Bueller…. Bueller…. Bueller. The quintessential 80’s teen comedy about a popular kid taking a day off from school to become a town hero.
Ferris Bueller is a typical high school teen that decides to take a day off to enjoy the sun and takes girlfriend, Sloane and friend Cameron on the ride with him. The headteacher, Rooney, finds out about Bueller’s bunking off school and decides to try and catch him out.
A simple premise that has turned out to be one of the most beloved teen comedies of the 80’s. A John Hughes classic that is full of laughs, wonderment and teens being up to no good. Bueller is a character that immediately interacts with the audience by breaking the fourth wall and speaks to the viewer on how to trick your parents into thinking you are ill. From that point on you are invited, just like Cameron and Sloane, on this wild trip with Ferris Bueller and what a wonderful and amazing trip it is.
From driving Ferrari’s to singing in the street with a whole city ensemble singing along, the whole film tracks the manic day that as time passes, moves on to increasingly exaggerated lunacy. The jealousy one feels as they wanted a day like Ferris’ to go so completely right that I knew if I attempted a similar action that I would be caught as soon as my foot left the door. This film is fun and every time I watch it, you get a classic John Hughes feeling of childhood nostalgia. The 80’s teen films are all about liberation and rebelling and as I grow older you long for those days even more. For this one moment you are allowed to join Ferris et al on a wild ride throughout Chicago.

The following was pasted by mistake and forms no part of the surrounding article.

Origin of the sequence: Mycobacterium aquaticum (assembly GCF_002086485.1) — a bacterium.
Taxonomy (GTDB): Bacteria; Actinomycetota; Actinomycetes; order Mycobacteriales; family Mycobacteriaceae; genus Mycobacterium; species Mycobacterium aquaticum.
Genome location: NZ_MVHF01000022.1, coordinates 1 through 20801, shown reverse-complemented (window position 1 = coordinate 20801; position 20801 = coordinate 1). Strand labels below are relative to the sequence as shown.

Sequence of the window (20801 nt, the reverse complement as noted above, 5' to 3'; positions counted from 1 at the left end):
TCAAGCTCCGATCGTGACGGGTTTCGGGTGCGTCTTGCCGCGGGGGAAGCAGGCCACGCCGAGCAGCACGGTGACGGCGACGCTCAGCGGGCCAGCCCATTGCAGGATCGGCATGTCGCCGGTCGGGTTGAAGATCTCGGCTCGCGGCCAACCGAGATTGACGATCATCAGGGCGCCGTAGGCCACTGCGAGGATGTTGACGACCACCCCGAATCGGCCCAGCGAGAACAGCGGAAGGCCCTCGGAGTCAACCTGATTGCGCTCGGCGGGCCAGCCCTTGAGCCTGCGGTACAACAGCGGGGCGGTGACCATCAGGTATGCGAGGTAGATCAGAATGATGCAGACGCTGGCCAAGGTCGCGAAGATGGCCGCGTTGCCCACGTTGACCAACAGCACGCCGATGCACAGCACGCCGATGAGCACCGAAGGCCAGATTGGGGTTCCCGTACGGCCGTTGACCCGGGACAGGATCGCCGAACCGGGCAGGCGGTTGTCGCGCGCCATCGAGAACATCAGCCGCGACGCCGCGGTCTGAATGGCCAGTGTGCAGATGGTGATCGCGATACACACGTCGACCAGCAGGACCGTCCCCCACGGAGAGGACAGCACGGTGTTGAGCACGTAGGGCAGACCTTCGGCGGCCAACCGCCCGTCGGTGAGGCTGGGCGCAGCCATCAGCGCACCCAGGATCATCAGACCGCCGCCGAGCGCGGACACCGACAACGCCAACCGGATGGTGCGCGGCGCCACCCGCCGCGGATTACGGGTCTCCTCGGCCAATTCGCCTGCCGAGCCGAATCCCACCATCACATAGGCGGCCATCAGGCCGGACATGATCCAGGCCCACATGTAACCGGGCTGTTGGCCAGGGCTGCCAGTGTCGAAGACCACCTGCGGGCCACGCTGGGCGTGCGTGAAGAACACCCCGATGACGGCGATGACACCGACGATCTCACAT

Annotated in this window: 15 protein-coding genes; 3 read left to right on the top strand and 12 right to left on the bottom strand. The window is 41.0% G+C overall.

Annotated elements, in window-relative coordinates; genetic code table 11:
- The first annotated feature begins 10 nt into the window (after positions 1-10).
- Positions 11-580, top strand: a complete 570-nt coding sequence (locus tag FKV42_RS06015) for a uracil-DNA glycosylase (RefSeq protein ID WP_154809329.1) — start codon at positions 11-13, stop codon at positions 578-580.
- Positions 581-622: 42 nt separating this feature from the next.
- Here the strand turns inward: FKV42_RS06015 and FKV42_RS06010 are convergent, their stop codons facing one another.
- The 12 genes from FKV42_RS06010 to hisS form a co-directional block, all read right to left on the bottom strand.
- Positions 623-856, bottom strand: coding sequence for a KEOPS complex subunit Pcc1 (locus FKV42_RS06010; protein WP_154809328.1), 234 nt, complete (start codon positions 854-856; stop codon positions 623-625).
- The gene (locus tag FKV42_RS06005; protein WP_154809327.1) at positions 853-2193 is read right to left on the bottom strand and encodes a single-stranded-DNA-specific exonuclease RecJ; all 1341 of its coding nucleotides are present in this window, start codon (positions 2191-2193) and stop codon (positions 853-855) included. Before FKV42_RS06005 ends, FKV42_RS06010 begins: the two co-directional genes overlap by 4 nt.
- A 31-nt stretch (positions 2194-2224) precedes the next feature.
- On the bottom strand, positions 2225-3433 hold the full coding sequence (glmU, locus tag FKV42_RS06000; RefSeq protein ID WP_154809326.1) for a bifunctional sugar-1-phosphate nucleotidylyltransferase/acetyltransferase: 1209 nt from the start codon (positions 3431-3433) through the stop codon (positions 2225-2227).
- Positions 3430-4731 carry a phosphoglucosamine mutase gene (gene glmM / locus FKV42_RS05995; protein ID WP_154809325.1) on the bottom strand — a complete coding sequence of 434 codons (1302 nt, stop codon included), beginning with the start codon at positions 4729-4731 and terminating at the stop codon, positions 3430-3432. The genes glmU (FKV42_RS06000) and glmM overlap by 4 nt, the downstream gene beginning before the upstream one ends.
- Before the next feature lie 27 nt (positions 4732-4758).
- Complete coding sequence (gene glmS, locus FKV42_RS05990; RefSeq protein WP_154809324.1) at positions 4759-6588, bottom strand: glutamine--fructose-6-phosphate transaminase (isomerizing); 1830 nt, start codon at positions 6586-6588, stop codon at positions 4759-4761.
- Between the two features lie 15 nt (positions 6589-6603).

Where this film diverts from the typical teen fare is that it is no just about Ferris’ day of enjoyment but Cameron’s struggle against a restrictive father. The breaking free from the chains of adulthood is beautifully told through the character of Cameron, ironically played by a 30 year old actor. This film has one of my favourite scenes in cinema. The scene is question is the art gallery scene where the whole gang looks at paintings and a cover of The Smiths ‘Please let me get what I want’ plays in the background. The tone of the scene is quite melodic and the final shot of Cameron staring at a painting as he focuses on a child face and it zooms in from detailed face to mere paint. There are many interpretations to this scene and this mini review will not go into that, thats for another day but this scene resonates a lot.Whatever Cameron is feeling anyone in the audience can transfer their emotions to this scene as he stares blankly into this child’s face. It is poetic.
Ferris Bueller is a great comedy that is a complete joy to watch and a fantastic time capsule for anyone that wants to understand 80’s teen cinema. John Hughes was a master of his craft and this is one of the films that demonstrates this. It is a film on the outside full of laughs and enjoyment but underneath a story is told of the constant struggle of teenagers trying to break free from their parents, teachers and anyone that restricts them. The hidden emotional undertones mixed with the fun of having a day off in Chicago creates a film that is a must watch for anyone.